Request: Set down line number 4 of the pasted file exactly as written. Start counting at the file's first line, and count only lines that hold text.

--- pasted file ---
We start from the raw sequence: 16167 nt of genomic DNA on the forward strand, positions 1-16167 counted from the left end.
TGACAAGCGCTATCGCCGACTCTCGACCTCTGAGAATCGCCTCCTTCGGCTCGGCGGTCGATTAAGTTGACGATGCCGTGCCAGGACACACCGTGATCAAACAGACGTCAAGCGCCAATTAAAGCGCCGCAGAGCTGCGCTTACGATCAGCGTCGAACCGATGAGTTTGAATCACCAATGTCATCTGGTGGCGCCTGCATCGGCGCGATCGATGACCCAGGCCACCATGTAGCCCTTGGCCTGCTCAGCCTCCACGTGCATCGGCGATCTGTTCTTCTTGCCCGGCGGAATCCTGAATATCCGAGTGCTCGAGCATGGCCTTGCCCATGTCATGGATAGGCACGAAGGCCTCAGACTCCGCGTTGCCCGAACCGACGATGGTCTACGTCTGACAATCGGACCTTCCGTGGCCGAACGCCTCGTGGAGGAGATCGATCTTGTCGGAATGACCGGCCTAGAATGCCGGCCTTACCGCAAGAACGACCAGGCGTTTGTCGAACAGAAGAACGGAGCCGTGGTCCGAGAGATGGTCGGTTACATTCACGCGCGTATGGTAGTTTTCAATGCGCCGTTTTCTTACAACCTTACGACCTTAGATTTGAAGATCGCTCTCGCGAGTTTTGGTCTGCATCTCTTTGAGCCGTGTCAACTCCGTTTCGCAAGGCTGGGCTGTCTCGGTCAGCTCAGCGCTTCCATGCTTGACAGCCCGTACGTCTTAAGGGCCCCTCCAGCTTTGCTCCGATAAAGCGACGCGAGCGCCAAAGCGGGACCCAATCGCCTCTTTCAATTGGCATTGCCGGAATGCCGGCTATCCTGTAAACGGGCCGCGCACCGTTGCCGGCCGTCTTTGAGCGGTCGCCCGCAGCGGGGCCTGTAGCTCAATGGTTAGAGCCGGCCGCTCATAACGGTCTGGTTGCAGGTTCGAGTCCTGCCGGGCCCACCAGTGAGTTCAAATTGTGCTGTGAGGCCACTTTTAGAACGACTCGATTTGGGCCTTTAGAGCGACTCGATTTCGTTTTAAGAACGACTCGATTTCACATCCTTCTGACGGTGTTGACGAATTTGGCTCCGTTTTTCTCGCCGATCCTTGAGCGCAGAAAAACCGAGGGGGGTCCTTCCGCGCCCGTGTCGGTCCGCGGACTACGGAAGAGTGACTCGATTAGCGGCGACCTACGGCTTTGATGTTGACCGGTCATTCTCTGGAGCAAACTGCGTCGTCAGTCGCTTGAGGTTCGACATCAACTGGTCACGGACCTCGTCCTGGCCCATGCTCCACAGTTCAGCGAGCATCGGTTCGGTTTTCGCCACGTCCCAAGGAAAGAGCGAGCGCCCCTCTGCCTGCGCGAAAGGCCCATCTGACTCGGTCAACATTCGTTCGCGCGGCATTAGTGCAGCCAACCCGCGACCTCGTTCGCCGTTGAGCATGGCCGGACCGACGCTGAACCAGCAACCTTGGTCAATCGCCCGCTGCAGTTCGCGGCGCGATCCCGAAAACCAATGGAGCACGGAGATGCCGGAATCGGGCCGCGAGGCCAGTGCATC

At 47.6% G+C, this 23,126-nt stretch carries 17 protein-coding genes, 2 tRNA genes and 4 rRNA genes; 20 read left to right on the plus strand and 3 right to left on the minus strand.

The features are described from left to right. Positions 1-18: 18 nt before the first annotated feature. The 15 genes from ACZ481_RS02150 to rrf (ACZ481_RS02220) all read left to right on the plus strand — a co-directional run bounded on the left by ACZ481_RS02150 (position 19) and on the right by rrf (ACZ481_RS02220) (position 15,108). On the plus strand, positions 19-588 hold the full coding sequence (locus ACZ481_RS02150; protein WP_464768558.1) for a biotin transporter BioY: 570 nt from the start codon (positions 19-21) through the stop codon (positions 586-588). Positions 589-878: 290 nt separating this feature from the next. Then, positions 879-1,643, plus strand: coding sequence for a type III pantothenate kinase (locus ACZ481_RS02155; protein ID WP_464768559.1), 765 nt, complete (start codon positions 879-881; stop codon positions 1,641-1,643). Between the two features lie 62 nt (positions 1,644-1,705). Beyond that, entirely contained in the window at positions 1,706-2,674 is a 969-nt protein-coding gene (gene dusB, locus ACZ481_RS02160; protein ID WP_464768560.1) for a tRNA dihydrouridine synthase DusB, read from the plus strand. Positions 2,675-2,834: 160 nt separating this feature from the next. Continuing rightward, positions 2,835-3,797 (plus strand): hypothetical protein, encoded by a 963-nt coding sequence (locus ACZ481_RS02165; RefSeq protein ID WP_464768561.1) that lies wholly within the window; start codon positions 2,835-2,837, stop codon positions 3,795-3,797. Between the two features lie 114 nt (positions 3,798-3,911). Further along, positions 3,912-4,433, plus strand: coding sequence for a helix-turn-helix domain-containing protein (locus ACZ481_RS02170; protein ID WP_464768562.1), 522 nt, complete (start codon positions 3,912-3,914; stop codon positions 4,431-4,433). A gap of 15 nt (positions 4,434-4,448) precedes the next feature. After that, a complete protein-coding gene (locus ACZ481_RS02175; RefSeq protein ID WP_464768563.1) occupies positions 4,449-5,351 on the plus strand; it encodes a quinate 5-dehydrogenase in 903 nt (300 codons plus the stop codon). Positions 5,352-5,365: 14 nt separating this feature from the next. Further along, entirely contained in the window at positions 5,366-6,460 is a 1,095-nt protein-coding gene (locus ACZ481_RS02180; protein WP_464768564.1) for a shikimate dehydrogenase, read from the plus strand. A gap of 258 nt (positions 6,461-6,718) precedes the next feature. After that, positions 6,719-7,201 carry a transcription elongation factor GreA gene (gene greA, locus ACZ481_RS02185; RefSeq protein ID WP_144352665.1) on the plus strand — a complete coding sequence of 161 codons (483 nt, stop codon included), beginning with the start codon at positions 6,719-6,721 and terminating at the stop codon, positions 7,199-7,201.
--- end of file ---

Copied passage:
The features are described from left to right. Positions 1-18: 18 nt before the first annotated feature. The 15 genes from ACZ481_RS02150 to rrf (ACZ481_RS02220) all read left to right on the plus strand — a co-directional run bounded on the left by ACZ481_RS02150 (position 19) and on the right by rrf (ACZ481_RS02220) (position 15,108). On the plus strand, positions 19-588 hold the full coding sequence (locus ACZ481_RS02150; protein WP_464768558.1) for a biotin transporter BioY: 570 nt from the start codon (positions 19-21) through the stop codon (positions 586-588). Positions 589-878: 290 nt separating this feature from the next. Then, positions 879-1,643, plus strand: coding sequence for a type III pantothenate kinase (locus ACZ481_RS02155; protein ID WP_464768559.1), 765 nt, complete (start codon positions 879-881; stop codon positions 1,641-1,643). Between the two features lie 62 nt (positions 1,644-1,705). Beyond that, entirely contained in the window at positions 1,706-2,674 is a 969-nt protein-coding gene (gene dusB, locus ACZ481_RS02160; protein ID WP_464768560.1) for a tRNA dihydrouridine synthase DusB, read from the plus strand. Positions 2,675-2,834: 160 nt separating this feature from the next. Continuing rightward, positions 2,835-3,797 (plus strand): hypothetical protein, encoded by a 963-nt coding sequence (locus ACZ481_RS02165; RefSeq protein ID WP_464768561.1) that lies wholly within the window; start codon positions 2,835-2,837, stop codon positions 3,795-3,797. Between the two features lie 114 nt (positions 3,798-3,911). Further along, positions 3,912-4,433, plus strand: coding sequence for a helix-turn-helix domain-containing protein (locus ACZ481_RS02170; protein ID WP_464768562.1), 522 nt, complete (start codon positions 3,912-3,914; stop codon positions 4,431-4,433). A gap of 15 nt (positions 4,434-4,448) precedes the next feature. After that, a complete protein-coding gene (locus ACZ481_RS02175; RefSeq protein ID WP_464768563.1) occupies positions 4,449-5,351 on the plus strand; it encodes a quinate 5-dehydrogenase in 903 nt (300 codons plus the stop codon). Positions 5,352-5,365: 14 nt separating this feature from the next. Further along, entirely contained in the window at positions 5,366-6,460 is a 1,095-nt protein-coding gene (locus ACZ481_RS02180; protein WP_464768564.1) for a shikimate dehydrogenase, read from the plus strand. A gap of 258 nt (positions 6,461-6,718) precedes the next feature. After that, positions 6,719-7,201 carry a transcription elongation factor GreA gene (gene greA, locus ACZ481_RS02185; RefSeq protein ID WP_144352665.1) on the plus strand — a complete coding sequence of 161 codons (483 nt, stop codon included), beginning with the start codon at positions 6,719-6,721 and terminating at the stop codon, positions 7,199-7,201.